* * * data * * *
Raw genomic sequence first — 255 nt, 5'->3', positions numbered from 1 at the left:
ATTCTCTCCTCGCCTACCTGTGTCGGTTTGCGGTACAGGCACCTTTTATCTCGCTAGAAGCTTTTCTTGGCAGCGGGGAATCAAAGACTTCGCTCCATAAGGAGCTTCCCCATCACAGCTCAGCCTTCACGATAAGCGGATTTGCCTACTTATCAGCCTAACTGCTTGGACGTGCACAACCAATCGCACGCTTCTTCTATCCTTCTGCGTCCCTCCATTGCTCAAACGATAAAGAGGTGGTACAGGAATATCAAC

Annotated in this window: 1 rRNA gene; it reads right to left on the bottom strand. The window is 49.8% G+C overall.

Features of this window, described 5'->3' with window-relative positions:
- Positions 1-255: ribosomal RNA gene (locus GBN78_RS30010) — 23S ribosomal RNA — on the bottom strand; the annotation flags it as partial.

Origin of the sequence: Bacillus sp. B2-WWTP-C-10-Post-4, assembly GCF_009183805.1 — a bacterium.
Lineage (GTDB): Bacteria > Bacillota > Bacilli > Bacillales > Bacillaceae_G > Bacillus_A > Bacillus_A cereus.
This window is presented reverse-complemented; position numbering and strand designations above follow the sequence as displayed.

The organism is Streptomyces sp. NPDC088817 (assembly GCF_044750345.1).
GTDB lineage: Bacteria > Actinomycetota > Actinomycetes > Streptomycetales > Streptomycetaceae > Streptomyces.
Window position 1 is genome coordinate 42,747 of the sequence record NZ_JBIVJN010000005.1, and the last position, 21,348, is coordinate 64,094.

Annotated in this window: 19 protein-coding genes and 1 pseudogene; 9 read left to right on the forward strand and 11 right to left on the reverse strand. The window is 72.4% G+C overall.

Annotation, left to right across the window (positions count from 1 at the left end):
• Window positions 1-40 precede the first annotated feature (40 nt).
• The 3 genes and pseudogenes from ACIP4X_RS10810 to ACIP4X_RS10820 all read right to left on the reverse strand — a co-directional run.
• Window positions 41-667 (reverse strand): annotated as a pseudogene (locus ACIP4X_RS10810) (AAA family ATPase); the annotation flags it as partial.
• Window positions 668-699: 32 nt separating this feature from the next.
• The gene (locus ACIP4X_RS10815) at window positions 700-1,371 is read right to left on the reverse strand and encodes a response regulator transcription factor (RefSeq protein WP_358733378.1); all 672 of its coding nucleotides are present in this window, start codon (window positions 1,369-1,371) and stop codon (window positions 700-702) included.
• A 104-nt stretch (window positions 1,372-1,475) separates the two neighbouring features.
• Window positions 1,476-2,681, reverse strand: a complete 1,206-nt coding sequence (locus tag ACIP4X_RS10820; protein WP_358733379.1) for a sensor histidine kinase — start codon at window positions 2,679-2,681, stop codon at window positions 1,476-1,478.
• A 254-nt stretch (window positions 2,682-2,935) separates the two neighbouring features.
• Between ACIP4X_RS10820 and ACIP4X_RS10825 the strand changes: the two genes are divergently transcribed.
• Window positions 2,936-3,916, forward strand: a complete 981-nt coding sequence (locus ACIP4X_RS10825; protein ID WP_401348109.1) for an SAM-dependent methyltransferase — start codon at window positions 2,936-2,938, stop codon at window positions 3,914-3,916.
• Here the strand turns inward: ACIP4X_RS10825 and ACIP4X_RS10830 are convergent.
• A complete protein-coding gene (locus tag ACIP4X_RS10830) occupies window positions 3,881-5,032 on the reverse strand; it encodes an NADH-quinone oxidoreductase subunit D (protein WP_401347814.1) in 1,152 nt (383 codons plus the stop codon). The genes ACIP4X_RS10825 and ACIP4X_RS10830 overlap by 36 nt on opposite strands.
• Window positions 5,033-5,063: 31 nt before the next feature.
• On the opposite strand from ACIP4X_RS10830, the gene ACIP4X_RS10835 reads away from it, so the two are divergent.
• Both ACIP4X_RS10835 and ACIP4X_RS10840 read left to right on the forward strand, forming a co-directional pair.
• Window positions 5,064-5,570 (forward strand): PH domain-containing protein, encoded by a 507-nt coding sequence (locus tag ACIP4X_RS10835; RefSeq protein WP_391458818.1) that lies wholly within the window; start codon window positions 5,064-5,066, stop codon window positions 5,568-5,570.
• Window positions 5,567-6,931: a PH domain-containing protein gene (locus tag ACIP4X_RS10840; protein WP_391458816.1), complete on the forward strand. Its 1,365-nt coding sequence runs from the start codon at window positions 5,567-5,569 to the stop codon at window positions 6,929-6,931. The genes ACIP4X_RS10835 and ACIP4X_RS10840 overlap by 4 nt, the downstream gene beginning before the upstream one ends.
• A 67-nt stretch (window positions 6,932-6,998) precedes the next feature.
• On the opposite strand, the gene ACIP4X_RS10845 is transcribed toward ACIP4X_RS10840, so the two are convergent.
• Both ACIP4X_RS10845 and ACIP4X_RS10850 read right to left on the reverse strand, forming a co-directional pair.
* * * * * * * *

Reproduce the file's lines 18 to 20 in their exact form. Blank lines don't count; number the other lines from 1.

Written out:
• The gene (locus ACIP4X_RS10815) at window positions 700-1,371 is read right to left on the reverse strand and encodes a response regulator transcription factor (RefSeq protein WP_358733378.1); all 672 of its coding nucleotides are present in this window, start codon (window positions 1,369-1,371) and stop codon (window positions 700-702) included.
• A 104-nt stretch (window positions 1,372-1,475) separates the two neighbouring features.
• Window positions 1,476-2,681, reverse strand: a complete 1,206-nt coding sequence (locus tag ACIP4X_RS10820; protein WP_358733379.1) for a sensor histidine kinase — start codon at window positions 2,679-2,681, stop codon at window positions 1,476-1,478.